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Mussolini and Hitler: Road to Power Essay Sample

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Mussolini and Hitler: Road to Power Essay Sample

Benito Mussolini became prime minister of Italy in October 1922 at the age of 39, he is considered the creator of fascism. 11 years after Mussolini came to power, in 1933, Adolf Hitler became the leader of Germany at the age of 44. Both men became dictators, although Mussolini’s road to full dictatorship took much longer, and they both formed totalitarian governments in their countries. They had many similarities in their beliefs and their roads to power.

This essay will look at both Mussolini’s and Hitler’s rise to power. Their roads to dictatorship will be compared and contrasted, and their contributions to the start of WW2 will be discussed.

When WW1 ended in 1918, all of the countries involved had suffered great losses. Over 600.000 Italian men had lost their lives. The cost of the war had put a huge strain on Italy’s economy, and the Italian government had to resorted to borrowing money from the US and Britain just to cover the expenses, but it was not enough, and the government had to resort to printing more money instead; causing inflation. Prices started going up, which meant people could hardly afford to feed themselves.

There were no jobs for the soldiers that came back from the war, and unemployment rates soared across the country. Italy had been promised a lot of land when she signed the treaty of London, joining the entente in the war, but the treaty of Versailles; which was signed in 1919, did not live up to Italy’s expectations, and many felt that the war had been fought for nothing. Germany, which after the war became the Weimar Republic, had suffered the greatest losses in lives in the war however it was the treaty of Versailles, which was particularly harsh on Germany. According to the treaty Germany had to take the blame for causing the war, and was ordered to pay reparations to Britain and France; this was known as the war guilt clause. Also Germany lost all of her overseas colonies and was forbidden to have an army.

There was a lot of resentment towards the outcome of the war in both countries. Both Mussolini and Hitler; which were both believers in Nationalism, felt their countries had been treated unfairly. Mussolini felt that Italy should have gotten more out of the treaty of Versailles, he also believed that what Italy needed was a firm authoritarian government to sort out all her problems; He of course envisioned him self as the leader of that government. Hitler was also unhappy about the treaty of Versailles, and as he pointed out in his book Mein Kampf felt that it was unjust and should be ignored. Germany had, before WW1 been on it’s way to becoming very powerful, and he wanted to restore it’s former glory and power. Both men felt that their countries had been weakened.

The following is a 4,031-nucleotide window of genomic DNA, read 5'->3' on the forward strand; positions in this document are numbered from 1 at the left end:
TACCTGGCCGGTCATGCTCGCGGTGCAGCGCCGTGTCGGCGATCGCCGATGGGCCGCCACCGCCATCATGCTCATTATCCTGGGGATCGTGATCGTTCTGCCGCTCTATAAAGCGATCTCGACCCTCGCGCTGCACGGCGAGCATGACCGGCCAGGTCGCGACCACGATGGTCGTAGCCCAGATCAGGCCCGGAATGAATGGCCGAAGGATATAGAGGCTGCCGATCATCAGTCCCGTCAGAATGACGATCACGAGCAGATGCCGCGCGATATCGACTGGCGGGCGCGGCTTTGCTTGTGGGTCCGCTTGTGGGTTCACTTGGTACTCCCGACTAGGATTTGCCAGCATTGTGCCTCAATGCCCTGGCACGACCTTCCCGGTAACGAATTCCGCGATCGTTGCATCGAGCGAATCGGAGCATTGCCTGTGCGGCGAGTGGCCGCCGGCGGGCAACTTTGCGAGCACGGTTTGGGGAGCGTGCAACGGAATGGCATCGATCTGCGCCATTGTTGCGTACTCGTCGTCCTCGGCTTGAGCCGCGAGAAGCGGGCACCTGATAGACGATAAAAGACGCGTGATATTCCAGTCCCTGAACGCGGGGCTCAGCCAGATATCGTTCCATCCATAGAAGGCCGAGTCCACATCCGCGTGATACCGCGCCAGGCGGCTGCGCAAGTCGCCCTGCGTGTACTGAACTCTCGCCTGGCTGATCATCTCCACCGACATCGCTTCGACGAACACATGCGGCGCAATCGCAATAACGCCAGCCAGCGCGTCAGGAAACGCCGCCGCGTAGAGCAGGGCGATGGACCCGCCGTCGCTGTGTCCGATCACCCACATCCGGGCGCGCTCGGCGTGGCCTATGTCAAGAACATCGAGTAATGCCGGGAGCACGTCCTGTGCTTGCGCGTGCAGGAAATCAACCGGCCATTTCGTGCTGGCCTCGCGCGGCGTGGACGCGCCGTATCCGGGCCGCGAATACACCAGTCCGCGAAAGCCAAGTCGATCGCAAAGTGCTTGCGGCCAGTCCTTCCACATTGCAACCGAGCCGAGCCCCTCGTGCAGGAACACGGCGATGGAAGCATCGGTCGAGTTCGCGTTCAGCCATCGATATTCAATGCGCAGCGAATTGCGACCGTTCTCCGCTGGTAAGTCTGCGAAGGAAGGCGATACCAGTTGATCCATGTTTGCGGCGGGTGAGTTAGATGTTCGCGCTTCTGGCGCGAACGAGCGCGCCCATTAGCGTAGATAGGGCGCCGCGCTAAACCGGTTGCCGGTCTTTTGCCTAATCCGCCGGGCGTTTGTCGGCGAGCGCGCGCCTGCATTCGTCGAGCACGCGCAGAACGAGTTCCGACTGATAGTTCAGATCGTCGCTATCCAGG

In 1919, after returning home from the army, Mussolini established the Fascio Italiani di combattimento, which were squads of paramilitary ex-soldiers who became known as the black- shirts. The fasci spread across Italy engaging in violent attacks on strikers and socialist groups. This earned him a lot of supports among property owners who feared communist and socialist ideas.

In 1921 Mussolini decided to start focusing on getting into parliament. He transformed the fasci into the PNF; Partito Nazionale Fascista, a right-wing party. The party was based on extreme nationalism, focusing on building up the greatness of the state; viewing Italy as superior. The focus was also on establishing peace and order through a strong authoritarian government. This was the starting point of fascism. After WW1 this was exactly what people wanted to hear, and in the 1921 elections his party won 35 seats in parliament. Hitler had remained in the army after the war, employed as a spy; to go around political parties and report information about them.

It was doing just that, that in 1919 Hitler came across the DAP; Deutsche Abeiterpartei, which was a right-wing nationalist party. Hitler had found a party that represented everything he believed in and he decided to join. In February 1920 the DAP changed it’s name to the Nationalsozialistische Deutsche Arbeiterpartei (NSDAP); which quickly became referred to as the Nazi party. The party was against Germany’s treatment by the Treaty of Versailles and that struck a cord with many Germans. Hitler soon became leader of the party, but the party remained relatively small. Hitler was very much inspired by Mussolini and his fascism, and Nazism was based on that. Like Mussolini Hitler had gathered a group of paramilitaries; storm-troopers (SA); often referred to as Brown shirts. Both men had by 1921 established themselves as leaders of their respective political parties, however it was only 1 year later that Mussolini came to power, while Hitler didn’t come to power until 11 years after him.

When Weimar Germany was unable to pay it’s restitution in 1922, France and Belgium invaded Ruhr, which was Germany’s biggest economic area; with many factories, the government ordered the people of Ruhr to go on strike as a form of passive resistance. This had severe consequences for Germany’s economy, and the Government resorted to printing new money. As a result prices started going up and hyperinflation set in. In 1923 Hitler decided, now was the time to try and seize power; and inspired by Mussolini’s March on Rome he planned to take over Munich with the help of his storm troopers.